12.15 g. (0.05 mole) 1-phenyl-3-methylacrylamido-5- pyrazolone 9.1 g. (0.05 mole) 2-ethylhexyl acrylate 3.6 g. (0.05 mole) acrylic acid 100 ml. t-butanol 0.8 g. u,u'-azo-bis-(isobutyronitrile) (added after the above ingredients had been dissolved by heating) of ether, filtered, washed with ether, and then slurried in boiling ether. The yield was 9.0 g. of a copolymer of the pyrazolone color-former, acrylic acid and ethylhexyl acrylate.

EXAMPLE 1X A mixture of the following materials was refluxed for 3 0 minutes:

12.15 g. (0.05 mole) 1-phenyl-3-methylacrylamido-5- pyrazolone 4.25 g. (0.05 mole) methacrylamide 4.30 g. (0.05 mole) methacrylic acid ml. t-butanol 0.5 g. a,a.-azo-bis-(isobutyronitrile) The polymer precipitated out of solution and at the end of refluxing was filtered hot, washed with ether, and slurried twice with ether. The yield was 17.0 g. of a white powder, a copolymer of the pyrazolone colorformer, methacrylic acid, and methacrylamide.

EXAMPLE X A mixture of the following materials was refluxed for 60 minutes:

12.15 g. (.05 mole) 1-phenyl-3-methacrylamido-5-pyrazolone 11.2 g. (0.1 mole) butylacrylate 7.2 g. (0.1 mole) acrylic acid 100 m1. t-butanol .5 g. u,u'-azo-bis-(isobutyronitrile) A mixture of the following materials was refluxed for 1 hour:

12.15 g. (.05 mole) 1-phenyl-3-methacrylamido-5-pyrazolone 7 .2 g. (0.1 mole) vinyl ethyl ether 7.1 g. (0.1 mole) acrylic acid 100 ml. t-butanol .5 g. u,a'-azo-bis-(isobutyronitrile) The polymer, which gradually separated out of solution during refluxing, was filtered, washed, and slurried as described in the preceding example. The yield was 15 g. of a pale yellow solid, a copolymer of the pyrazolone color-former, vinyl ethylether, and acrylic acid.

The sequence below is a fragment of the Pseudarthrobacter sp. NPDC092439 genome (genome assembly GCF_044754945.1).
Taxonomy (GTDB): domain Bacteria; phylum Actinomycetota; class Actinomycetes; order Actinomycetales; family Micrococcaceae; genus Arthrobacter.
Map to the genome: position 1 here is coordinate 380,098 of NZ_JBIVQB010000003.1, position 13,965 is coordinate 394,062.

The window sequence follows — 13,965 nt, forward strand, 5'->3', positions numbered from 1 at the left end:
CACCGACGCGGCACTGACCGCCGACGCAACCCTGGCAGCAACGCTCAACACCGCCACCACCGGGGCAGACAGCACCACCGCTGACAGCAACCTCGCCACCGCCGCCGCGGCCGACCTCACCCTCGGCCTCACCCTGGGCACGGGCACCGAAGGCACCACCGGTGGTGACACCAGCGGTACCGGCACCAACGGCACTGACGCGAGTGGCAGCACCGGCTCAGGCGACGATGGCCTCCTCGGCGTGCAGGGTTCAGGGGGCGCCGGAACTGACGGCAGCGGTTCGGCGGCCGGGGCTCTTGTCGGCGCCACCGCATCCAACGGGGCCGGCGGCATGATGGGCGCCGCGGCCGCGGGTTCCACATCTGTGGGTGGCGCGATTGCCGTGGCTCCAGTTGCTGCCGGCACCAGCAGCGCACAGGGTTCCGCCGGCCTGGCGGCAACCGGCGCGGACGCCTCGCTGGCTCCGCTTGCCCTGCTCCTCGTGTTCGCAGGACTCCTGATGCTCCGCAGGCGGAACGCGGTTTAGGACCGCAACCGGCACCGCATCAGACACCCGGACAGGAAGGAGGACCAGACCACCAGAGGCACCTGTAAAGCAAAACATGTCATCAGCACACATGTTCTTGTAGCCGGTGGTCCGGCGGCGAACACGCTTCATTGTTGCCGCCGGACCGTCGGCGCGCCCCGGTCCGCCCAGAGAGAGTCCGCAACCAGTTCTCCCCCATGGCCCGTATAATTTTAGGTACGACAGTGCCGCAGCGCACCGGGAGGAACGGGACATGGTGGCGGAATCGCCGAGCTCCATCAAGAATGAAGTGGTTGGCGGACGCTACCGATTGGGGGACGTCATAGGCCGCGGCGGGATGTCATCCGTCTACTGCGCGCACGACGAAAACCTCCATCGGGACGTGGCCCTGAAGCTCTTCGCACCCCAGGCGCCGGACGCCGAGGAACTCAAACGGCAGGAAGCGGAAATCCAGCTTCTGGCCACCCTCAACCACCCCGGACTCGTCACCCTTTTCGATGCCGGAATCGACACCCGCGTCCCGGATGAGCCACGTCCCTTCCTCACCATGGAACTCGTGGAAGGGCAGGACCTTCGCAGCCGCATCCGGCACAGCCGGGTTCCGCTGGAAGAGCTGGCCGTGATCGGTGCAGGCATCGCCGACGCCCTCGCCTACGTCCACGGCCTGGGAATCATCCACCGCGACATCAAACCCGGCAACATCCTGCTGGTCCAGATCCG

EXAMPLE XII A quaternary alt was prepared by dissolving 5.2 g. (0.05 mole) of 4-vinylpyridine in 25 ml. of water, cooling to 20 C., and adding 6.3 g. of dimethylsulfate. To the quarternary salt solution thus formed was added 50 ml. t-butanol, 7.2 g. (0.1 mole) acrylic acid, and 12.15 g. (0.05 mole) 1-phenyl-3-methacrylamido-5-pyrazolone (as prepared in Example I). This mixture was dissolved by gentle heating and then there was added .4 g. cad-a10- bis-(isobutyronitrile) and 50 ml. t-butanol. During 2 hours of refluxing a gummy polymer was formed which was solidified by pouring into acetone. The solid was then pulverized and slurried twice in boiling acetone to yield 24 g. of a pale yellow solid, a copolymer of the pyrazolone color-former, 4-vinyl pyridine methomethsulfate, and acrylic acid.

EXAMPLE XIII To 0.05 mole of the quarternary salt of 4-vinylpyridine and dimethylsulfate (prepared as described in the preceding example) was added 50 ml. t-butanol, 7.2 g. (0.1

g mole) acrylic :acid, 5.2 g. (.05 mole) methyl methacrylate, and 12.15 g. 'mole') 1-phenyl-3-methacryl amido-5-pyrazolone (as prepared in Procedure A). The a EXAMPLE XIV A mixture of the following materials was refluxed for 1 hour:

12.15 g. (.05 mole) 1-pheny1-3-methacrylamido-5-pyrazolone 20.6 g. (.1 mole) styrene sulfonic acid sodium salt 7.2 g. .1 mole) acrylic acid 3.55 g. (.05 mole) acrylamide '20!) ml. t-butanol .5 g. a,a-azo-bis-(isobutyronitrile) The reaction product was filtered while hot and washed with 100 ml. of t-butanol. It was then slurried in 0* ml. of boiling diethyl ether, filtered, and washed with diethyl ether. The yield was 46.45 g. of a white, powdery addition polymer of the monomers listed above.